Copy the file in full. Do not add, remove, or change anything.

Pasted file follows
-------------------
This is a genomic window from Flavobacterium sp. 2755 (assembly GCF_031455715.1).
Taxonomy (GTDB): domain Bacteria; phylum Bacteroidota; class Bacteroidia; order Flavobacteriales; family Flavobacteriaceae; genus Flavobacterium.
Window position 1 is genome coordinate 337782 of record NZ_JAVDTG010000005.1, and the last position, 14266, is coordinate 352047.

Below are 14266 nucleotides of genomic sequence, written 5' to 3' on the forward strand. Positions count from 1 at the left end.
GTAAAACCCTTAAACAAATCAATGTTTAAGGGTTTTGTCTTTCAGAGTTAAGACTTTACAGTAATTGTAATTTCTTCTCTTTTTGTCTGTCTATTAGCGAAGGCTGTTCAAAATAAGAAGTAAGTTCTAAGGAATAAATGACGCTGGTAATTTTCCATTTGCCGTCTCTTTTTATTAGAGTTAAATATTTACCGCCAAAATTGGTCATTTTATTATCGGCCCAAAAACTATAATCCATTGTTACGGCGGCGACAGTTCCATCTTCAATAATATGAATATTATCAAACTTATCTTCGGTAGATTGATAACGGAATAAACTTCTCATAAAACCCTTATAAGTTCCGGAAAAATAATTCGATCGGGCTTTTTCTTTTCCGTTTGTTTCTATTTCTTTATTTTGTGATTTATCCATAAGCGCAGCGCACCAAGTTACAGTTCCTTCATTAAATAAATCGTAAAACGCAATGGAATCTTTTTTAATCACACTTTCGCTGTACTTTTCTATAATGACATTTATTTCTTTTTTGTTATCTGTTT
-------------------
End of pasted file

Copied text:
This is a genomic window from Flavobacterium sp. 2755 (assembly GCF_031455715.1).
Taxonomy (GTDB): domain Bacteria; phylum Bacteroidota; class Bacteroidia; order Flavobacteriales; family Flavobacteriaceae; genus Flavobacterium.
Window position 1 is genome coordinate 337782 of record NZ_JAVDTG010000005.1, and the last position, 14266, is coordinate 352047.

Below are 14266 nucleotides of genomic sequence, written 5' to 3' on the forward strand. Positions count from 1 at the left end.
GTAAAACCCTTAAACAAATCAATGTTTAAGGGTTTTGTCTTTCAGAGTTAAGACTTTACAGTAATTGTAATTTCTTCTCTTTTTGTCTGTCTATTAGCGAAGGCTGTTCAAAATAAGAAGTAAGTTCTAAGGAATAAATGACGCTGGTAATTTTCCATTTGCCGTCTCTTTTTATTAGAGTTAAATATTTACCGCCAAAATTGGTCATTTTATTATCGGCCCAAAAACTATAATCCATTGTTACGGCGGCGACAGTTCCATCTTCAATAATATGAATATTATCAAACTTATCTTCGGTAGATTGATAACGGAATAAACTTCTCATAAAACCCTTATAAGTTCCGGAAAAATAATTCGATCGGGCTTTTTCTTTTCCGTTTGTTTCTATTTCTTTATTTTGTGATTTATCCATAAGCGCAGCGCACCAAGTTACAGTTCCTTCATTAAATAAATCGTAAAACGCAATGGAATCTTTTTTAATCACACTTTCGCTGTACTTTTCTATAATGACATTTATTTCTTTTTTGTTATCTGTTT